Brian Roberts dialed up the intensity of his batting practice session against third base coach Juan Samuel. He took some light cuts against camp instructor Butch Davis earlier in the morning and didn’t swing against reliever Dennis Sarfate.
“It was good,” Roberts said after taking some good-natured ribbing from Nick Markakis, who was dressing at the next locker. “I did get more comfortable. Certainly at first you’re probably a little timid, but it got better as it went along.
“I always do BP fairly easy. I tried to increase the intensity a little as I went every round. But most importantly, just trying to get your body moving in that direction at a little higher rate than off a tee or flips.
“I think any time you’re coming off any sort of injury, the psychological part is as much as the physical part. I’ve been through that before with other things certainly, and it’s no different with this.”
Asked what comes next, Roberts said, “I’ll slowly increase it. I’m not going to jump in there and start hacking against pitchers throwing 95 yet, but we’ll increase with the BP and the intensity and maybe a few more swings as well. It’s just a little hard the way it is right now because you’re hitting and then you sit a little bit and then you’re hitting. You try not to stop and start too much.”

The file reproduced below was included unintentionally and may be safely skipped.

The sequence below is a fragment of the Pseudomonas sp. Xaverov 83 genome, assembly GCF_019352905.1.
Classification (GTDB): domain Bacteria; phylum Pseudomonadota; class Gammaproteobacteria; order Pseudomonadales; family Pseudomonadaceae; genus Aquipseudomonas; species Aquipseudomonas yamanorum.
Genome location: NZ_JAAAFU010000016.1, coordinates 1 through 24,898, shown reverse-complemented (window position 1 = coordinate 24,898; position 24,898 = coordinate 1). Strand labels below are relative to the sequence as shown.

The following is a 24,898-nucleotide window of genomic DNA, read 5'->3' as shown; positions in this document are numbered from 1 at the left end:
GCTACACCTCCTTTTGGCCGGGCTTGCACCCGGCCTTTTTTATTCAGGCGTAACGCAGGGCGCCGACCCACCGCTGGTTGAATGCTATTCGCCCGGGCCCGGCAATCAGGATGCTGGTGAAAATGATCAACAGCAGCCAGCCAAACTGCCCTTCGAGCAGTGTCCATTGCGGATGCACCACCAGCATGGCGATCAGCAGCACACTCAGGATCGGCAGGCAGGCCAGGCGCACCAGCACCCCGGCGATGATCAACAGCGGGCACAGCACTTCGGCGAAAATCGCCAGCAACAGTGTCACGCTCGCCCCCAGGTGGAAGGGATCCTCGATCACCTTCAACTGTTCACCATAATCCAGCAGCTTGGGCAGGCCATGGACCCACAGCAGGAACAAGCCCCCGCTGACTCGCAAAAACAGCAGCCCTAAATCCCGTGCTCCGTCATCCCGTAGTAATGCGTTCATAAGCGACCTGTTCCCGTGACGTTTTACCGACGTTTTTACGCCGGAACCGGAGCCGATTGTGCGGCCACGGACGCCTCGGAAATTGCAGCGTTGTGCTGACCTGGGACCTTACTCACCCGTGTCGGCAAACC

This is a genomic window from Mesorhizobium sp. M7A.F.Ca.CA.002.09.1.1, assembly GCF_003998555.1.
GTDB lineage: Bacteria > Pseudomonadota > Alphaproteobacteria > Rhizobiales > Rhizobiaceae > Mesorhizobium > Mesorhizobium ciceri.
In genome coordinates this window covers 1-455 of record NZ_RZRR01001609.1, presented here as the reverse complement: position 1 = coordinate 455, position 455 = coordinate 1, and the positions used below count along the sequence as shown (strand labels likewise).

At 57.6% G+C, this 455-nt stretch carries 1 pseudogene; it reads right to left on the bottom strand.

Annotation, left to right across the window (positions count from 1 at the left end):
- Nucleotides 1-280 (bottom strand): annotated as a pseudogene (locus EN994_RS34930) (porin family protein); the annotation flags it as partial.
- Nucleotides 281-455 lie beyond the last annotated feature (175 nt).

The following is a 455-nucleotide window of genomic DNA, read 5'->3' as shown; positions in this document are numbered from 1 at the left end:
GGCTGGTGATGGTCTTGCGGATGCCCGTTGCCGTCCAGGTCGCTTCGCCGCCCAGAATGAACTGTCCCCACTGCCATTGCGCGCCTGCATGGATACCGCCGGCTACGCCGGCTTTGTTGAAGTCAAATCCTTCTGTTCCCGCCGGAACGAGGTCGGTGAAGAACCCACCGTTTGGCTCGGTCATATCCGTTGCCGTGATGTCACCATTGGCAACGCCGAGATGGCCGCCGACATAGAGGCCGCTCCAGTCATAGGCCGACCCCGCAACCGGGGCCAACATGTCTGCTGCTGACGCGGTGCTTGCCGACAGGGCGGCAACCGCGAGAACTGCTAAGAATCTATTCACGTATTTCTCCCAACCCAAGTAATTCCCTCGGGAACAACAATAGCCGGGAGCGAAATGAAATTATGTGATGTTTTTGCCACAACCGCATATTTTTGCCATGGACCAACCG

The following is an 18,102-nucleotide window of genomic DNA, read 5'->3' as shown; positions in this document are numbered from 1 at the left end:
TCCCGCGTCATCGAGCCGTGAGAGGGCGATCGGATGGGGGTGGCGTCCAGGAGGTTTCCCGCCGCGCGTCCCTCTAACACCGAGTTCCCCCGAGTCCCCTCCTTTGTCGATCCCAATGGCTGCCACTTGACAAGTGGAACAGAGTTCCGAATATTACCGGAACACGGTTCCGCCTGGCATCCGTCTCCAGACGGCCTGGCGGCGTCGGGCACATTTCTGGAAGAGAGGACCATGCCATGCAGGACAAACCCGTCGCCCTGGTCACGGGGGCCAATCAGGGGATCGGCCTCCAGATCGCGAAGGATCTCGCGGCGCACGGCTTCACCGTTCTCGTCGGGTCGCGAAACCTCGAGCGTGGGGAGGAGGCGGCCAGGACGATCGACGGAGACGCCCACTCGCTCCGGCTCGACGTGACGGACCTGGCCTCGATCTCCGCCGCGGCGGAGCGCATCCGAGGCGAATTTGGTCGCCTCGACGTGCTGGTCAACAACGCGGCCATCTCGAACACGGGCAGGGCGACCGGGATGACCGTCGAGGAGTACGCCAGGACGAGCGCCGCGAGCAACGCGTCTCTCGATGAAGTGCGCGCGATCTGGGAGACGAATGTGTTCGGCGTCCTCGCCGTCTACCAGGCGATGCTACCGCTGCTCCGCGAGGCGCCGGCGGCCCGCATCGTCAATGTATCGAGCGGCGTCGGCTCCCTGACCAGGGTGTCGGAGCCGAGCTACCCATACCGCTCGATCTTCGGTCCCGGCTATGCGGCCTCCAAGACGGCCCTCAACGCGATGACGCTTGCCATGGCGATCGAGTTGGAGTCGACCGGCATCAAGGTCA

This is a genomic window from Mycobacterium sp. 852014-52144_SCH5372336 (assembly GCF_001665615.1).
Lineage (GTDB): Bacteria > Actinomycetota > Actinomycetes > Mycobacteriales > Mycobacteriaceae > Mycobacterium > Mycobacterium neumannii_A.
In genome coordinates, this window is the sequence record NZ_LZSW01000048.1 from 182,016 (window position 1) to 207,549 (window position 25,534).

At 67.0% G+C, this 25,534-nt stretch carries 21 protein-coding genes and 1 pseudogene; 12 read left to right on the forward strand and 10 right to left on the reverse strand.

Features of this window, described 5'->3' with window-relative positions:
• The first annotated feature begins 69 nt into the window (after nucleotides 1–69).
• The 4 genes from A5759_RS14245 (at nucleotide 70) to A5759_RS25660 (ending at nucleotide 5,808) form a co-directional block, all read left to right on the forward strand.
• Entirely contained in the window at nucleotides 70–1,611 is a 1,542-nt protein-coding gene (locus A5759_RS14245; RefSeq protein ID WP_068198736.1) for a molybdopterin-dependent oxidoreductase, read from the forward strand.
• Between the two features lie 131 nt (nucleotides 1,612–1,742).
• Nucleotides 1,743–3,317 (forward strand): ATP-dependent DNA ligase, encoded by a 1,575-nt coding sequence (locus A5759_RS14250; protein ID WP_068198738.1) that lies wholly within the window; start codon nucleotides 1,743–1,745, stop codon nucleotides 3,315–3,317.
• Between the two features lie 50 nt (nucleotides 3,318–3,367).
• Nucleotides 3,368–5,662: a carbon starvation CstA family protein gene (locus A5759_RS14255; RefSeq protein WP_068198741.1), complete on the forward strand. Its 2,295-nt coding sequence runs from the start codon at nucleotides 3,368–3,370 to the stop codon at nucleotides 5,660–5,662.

Manager Dave Trembley can’t project when Roberts will appear in an exhibition game, but he was satisfied with his second baseman’s work in batting practice today.
“We’re moving right along,” he said. “That’s the last phase. He’s done everything else. The last phase is to hit live and it was good to get that started today.
“We’ve made it through all the fundamentals one time. We’ll start repeating them again on Tuesday and start playing some baseball.”
Ty Wigginton made the play of the day during the double play drill (he didn’t ground into one, and shame on you for thinking it.) The ball took a nasty hop at third base, but Wigginton snared it with his bare hand and threw to second.
The next time someone asks how the ball came out of a pitcher’s hand, use Will Ohman’s response:
“Usually in a forward motion.”